Marc Whitten has today revealed an impressive new sharing structure in Microsoft’s current campaign to re-vitalize the Xbox One’s features and policies–a campaign that was set into motion with the company shifting gears on its DRM policies.
The structure is centered on sharing and is formally known as Home Gold, and expands upon the Xbox One’s previous friends-and-family sharing policies.
“Our goal is for Xbox One to be the hub for games and entertainment in your living room. It’s a future where everyone in your home has a personalized account with all the content they love front and center.
To do that, we had to think about how the system would work and thrive in one of the busiest rooms in the house that many people share. We wanted to create a system that was highly personalized but also social.
It’s about celebrating your individual tastes but also making it welcoming and easy for people to share. Here’s what that looks like.”
The new update highlights the varied elements of Home Gold while giving brief examples of the policy’s social functionality and flexibility, which point to some exciting features for Xbox One gamers:
“Everyone in your home can share digital games with each other. Your Xbox One can become your virtual game library filled with digital games that different people in the home bought.
“Anyone can pick any digital game on your Xbox One, sign in with their own gamertag and play – even if the owner is not signed in.”
Essentially with Home Gold, the Xbox One console becomes a central hub for gaming, apps and media, allowing Xbox LIVE subscribers to share the benefits of a Gold sub with their friends–along with their digital games and apps.
“Sharing digital games is a great feature of Xbox One, and we’re also making it possible for Xbox Live Gold members to share some of the best benefits of Gold.”
Home Gold gives gamers access to subscriber-only gaming features including online multiplayer matches enhanced with the new SmartMatch integration, and even gives users access to the Xbox One’s Game DVR to capture their play sessions and upload them to their friends with Studio Upload.
Access to entertainment apps such as Skype and Internet Explorer will also be available, but Achievements that are earned by another user will not be applied to the owner’s account; you’ll still have to be signed in with the appropriate gamertag to earn ‘chievos.
In a recent interview with Polygon, Marc Whitten talks more about Home Gold’s sharing features:
“So how it works is, on your console, anybody else on the console–whether it’s a babysitter that’s come over or a friend or your family–can participate in all the experiences like they’re on Gold,” Whitten began.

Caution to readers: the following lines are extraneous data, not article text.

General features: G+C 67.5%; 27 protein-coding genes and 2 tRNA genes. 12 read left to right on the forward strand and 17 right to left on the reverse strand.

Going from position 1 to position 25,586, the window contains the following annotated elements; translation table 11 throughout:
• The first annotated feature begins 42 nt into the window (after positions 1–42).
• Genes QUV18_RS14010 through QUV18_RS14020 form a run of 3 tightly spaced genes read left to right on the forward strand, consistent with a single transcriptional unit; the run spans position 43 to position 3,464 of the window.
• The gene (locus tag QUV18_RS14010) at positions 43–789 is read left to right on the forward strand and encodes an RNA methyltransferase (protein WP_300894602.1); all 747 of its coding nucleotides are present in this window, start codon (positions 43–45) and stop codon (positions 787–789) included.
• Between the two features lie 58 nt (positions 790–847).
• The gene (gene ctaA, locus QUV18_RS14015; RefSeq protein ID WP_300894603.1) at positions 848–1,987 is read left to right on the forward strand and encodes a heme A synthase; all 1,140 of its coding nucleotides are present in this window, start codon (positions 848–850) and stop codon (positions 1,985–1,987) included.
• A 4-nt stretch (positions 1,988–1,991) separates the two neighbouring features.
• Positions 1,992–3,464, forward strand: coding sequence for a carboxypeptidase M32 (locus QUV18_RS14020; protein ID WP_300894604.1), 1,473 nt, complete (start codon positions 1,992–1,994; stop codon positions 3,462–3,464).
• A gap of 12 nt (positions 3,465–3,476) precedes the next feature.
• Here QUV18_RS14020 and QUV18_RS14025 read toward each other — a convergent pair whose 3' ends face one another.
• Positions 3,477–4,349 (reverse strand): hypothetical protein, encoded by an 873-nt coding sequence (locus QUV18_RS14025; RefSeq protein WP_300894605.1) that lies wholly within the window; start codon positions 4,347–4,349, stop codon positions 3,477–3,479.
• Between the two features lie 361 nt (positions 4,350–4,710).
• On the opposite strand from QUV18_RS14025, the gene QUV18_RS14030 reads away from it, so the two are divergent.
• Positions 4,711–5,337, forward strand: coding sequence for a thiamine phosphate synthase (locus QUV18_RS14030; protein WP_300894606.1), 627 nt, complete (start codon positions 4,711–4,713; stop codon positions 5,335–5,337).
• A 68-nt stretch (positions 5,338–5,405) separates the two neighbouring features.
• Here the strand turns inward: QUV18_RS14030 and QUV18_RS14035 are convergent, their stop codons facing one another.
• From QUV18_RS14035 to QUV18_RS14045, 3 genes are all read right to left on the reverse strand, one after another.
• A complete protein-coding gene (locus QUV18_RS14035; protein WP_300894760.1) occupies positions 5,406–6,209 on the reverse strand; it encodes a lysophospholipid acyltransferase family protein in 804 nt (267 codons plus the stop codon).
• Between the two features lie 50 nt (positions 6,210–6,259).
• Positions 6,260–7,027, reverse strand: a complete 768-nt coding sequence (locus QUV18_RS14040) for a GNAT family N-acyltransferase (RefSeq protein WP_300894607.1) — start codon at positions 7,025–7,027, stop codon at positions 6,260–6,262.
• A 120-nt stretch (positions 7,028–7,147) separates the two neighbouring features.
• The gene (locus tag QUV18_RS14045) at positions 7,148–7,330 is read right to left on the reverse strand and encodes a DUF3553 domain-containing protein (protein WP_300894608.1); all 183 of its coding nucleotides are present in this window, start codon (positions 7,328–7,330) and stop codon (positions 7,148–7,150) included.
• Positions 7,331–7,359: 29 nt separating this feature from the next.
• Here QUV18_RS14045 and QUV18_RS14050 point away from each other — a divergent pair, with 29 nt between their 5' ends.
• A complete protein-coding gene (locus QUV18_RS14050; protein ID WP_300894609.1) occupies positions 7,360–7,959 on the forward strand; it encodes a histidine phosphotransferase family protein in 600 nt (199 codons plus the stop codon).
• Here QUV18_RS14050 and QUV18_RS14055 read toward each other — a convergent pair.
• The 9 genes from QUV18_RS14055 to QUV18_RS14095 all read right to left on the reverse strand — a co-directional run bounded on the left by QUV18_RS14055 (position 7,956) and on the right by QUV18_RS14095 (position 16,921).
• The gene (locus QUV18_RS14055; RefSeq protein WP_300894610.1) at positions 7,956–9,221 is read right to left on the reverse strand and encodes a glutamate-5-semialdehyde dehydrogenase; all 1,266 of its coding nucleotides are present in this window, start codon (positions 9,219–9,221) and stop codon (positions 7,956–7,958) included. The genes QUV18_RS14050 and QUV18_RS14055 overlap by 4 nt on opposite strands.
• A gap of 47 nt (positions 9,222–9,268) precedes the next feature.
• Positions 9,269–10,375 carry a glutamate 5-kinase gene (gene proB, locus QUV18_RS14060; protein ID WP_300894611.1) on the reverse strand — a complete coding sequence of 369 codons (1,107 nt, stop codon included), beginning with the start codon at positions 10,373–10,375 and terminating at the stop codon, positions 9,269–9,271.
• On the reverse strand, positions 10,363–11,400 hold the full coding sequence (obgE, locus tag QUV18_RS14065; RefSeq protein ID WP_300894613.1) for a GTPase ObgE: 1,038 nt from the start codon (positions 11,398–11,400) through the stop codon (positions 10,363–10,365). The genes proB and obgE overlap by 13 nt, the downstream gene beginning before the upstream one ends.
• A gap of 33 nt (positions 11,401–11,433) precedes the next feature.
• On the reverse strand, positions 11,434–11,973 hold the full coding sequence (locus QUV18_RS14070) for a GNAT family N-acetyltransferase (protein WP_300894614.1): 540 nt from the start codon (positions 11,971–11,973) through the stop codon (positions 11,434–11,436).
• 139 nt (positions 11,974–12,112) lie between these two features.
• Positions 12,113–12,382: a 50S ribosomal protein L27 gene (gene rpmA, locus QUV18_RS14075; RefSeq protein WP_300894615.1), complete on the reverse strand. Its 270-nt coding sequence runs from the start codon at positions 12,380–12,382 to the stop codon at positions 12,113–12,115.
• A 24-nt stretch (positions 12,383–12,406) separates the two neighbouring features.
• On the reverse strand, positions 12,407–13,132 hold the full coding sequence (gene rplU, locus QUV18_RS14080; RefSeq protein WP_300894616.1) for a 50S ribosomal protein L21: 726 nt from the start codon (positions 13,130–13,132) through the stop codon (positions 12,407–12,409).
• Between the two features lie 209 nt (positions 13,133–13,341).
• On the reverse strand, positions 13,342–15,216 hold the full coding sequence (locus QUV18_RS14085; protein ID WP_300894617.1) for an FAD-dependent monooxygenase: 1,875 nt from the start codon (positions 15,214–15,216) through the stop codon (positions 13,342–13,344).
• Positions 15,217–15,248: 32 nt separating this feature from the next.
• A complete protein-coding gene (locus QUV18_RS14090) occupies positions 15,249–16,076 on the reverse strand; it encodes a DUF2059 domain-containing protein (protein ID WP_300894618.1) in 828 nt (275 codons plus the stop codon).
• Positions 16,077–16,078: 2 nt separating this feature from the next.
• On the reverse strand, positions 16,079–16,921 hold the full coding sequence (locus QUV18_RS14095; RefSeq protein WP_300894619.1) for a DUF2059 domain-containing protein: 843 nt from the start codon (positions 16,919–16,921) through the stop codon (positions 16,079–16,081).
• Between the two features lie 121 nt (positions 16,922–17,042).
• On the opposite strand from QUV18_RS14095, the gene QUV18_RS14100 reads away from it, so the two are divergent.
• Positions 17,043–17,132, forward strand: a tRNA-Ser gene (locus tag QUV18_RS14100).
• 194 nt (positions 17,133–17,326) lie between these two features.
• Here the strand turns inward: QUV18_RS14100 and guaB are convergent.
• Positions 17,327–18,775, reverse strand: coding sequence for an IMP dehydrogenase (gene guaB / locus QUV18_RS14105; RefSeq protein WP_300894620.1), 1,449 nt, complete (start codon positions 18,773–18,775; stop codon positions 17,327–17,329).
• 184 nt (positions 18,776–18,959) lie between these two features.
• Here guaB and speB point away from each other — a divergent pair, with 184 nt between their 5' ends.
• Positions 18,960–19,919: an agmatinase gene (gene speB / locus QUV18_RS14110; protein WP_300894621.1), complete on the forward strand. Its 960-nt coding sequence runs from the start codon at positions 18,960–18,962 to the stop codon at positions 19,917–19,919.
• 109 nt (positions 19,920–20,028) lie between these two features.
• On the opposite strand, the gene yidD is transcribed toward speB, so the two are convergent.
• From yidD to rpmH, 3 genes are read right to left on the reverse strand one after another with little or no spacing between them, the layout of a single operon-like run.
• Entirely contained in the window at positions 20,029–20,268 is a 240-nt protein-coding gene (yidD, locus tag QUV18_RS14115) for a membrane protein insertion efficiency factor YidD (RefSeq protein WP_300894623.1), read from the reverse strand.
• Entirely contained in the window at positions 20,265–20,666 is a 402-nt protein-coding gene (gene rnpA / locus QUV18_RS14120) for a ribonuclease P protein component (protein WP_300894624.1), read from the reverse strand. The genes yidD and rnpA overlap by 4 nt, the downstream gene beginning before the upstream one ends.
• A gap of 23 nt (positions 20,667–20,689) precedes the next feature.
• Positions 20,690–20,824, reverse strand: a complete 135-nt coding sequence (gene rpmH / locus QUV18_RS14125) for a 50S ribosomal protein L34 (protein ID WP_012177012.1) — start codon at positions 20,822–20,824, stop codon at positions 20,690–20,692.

“It’s with their gamertag so they’re not on your gamertag, you don’t even have to be there, they’re not messing up your gamerscore or your storage or your queues or anything like that.
“It’s their full account experience, but it really gets to take full advantage of many of the Gold features.”
Additionally the update reveals that gamers can sign in with their Xbox LIVE Gold account on a friend’s Xbox One and get access to all of the benefits of the subscription–online multiplayer, entertainment apps, etc.–even if their friend isn’t a Gold subscriber. In this instance, gamers can also share their Gold sub to give their non-Gold friends access to content even if they aren’t the owner of the console–a pretty snazzy feature.
While Microsoft has shed light on this new dynamic sharing feature for the Xbox One, it will be interesting to see how well it pans out when practically implemented when the console is released.
The company assuredly has gone lengths to redeem their next-gen console’s public image, and this new Home Gold structure will no-doubt reinforce their campaign–however there are some instances that seem a bit too good to be true.
In any case, the advantages of sharing your digital games and Xbox LIVE Gold subscription with friends and family are quite clear, and it will be interesting to see how (and if) Sony responds to Home Gold. There are likely to be snags and various limitations within Home Gold, which may be revealed over the course of time–such as hidden fees and whatnot.
Be sure to check out the original update on the Xbox Wire news site for a full run-down of all of the highlights and features–many of which seem to contradict Microsoft’s overall stance in the gaming world (an image they are trying to refine, however, and this structure may prove to be advantageous if it’s implemented properly).
The Xbox One is slated for a release sometime in November 2013 for a $499 price point. For more information or to pre-order your very own Day One edition, please visit the console’s official website.